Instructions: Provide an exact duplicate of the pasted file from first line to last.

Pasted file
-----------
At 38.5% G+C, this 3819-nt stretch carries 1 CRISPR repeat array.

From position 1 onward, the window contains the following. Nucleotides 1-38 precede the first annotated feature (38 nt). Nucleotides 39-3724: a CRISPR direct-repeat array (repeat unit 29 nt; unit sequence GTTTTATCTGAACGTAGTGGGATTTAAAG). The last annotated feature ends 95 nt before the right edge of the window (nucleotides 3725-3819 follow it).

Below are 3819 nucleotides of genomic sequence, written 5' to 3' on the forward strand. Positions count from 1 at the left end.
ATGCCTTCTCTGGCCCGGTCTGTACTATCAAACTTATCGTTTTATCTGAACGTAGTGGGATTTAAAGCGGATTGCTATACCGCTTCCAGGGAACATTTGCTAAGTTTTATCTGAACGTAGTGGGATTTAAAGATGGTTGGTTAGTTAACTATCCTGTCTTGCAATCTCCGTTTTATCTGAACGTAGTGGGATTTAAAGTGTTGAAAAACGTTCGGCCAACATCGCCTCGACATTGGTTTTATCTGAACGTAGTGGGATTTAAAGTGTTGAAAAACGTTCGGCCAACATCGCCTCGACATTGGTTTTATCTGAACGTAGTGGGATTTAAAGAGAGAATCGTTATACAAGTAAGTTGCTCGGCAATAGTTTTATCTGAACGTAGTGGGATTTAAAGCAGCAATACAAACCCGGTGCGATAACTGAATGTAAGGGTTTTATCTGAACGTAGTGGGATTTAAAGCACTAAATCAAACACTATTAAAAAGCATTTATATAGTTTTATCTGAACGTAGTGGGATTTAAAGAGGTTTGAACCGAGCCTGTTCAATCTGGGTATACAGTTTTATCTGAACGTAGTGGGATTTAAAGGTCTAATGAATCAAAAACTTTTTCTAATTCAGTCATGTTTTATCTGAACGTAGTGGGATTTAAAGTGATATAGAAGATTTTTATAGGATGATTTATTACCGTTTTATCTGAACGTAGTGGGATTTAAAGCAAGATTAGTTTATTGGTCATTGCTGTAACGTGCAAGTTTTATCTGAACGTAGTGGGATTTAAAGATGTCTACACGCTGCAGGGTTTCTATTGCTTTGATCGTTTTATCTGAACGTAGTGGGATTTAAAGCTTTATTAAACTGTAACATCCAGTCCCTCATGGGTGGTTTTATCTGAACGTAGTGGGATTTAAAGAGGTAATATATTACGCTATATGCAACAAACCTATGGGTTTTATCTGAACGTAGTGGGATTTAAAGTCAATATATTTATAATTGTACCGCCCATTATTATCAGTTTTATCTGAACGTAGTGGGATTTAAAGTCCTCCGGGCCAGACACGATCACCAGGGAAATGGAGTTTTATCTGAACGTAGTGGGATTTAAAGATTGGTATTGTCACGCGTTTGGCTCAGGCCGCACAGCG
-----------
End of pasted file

At 38.5% G+C, this 3819-nt stretch carries 1 CRISPR repeat array.

From position 1 onward, the window contains the following. Nucleotides 1-38 precede the first annotated feature (38 nt). Nucleotides 39-3724: a CRISPR direct-repeat array (repeat unit 29 nt; unit sequence GTTTTATCTGAACGTAGTGGGATTTAAAG). The last annotated feature ends 95 nt before the right edge of the window (nucleotides 3725-3819 follow it).

Below are 3819 nucleotides of genomic sequence, written 5' to 3' on the forward strand. Positions count from 1 at the left end.
ATGCCTTCTCTGGCCCGGTCTGTACTATCAAACTTATCGTTTTATCTGAACGTAGTGGGATTTAAAGCGGATTGCTATACCGCTTCCAGGGAACATTTGCTAAGTTTTATCTGAACGTAGTGGGATTTAAAGATGGTTGGTTAGTTAACTATCCTGTCTTGCAATCTCCGTTTTATCTGAACGTAGTGGGATTTAAAGTGTTGAAAAACGTTCGGCCAACATCGCCTCGACATTGGTTTTATCTGAACGTAGTGGGATTTAAAGTGTTGAAAAACGTTCGGCCAACATCGCCTCGACATTGGTTTTATCTGAACGTAGTGGGATTTAAAGAGAGAATCGTTATACAAGTAAGTTGCTCGGCAATAGTTTTATCTGAACGTAGTGGGATTTAAAGCAGCAATACAAACCCGGTGCGATAACTGAATGTAAGGGTTTTATCTGAACGTAGTGGGATTTAAAGCACTAAATCAAACACTATTAAAAAGCATTTATATAGTTTTATCTGAACGTAGTGGGATTTAAAGAGGTTTGAACCGAGCCTGTTCAATCTGGGTATACAGTTTTATCTGAACGTAGTGGGATTTAAAGGTCTAATGAATCAAAAACTTTTTCTAATTCAGTCATGTTTTATCTGAACGTAGTGGGATTTAAAGTGATATAGAAGATTTTTATAGGATGATTTATTACCGTTTTATCTGAACGTAGTGGGATTTAAAGCAAGATTAGTTTATTGGTCATTGCTGTAACGTGCAAGTTTTATCTGAACGTAGTGGGATTTAAAGATGTCTACACGCTGCAGGGTTTCTATTGCTTTGATCGTTTTATCTGAACGTAGTGGGATTTAAAGCTTTATTAAACTGTAACATCCAGTCCCTCATGGGTGGTTTTATCTGAACGTAGTGGGATTTAAAGAGGTAATATATTACGCTATATGCAACAAACCTATGGGTTTTATCTGAACGTAGTGGGATTTAAAGTCAATATATTTATAATTGTACCGCCCATTATTATCAGTTTTATCTGAACGTAGTGGGATTTAAAGTCCTCCGGGCCAGACACGATCACCAGGGAAATGGAGTTTTATCTGAACGTAGTGGGATTTAAAGATTGGTATTGTCACGCGTTTGGCTCAGGCCGCACAGCG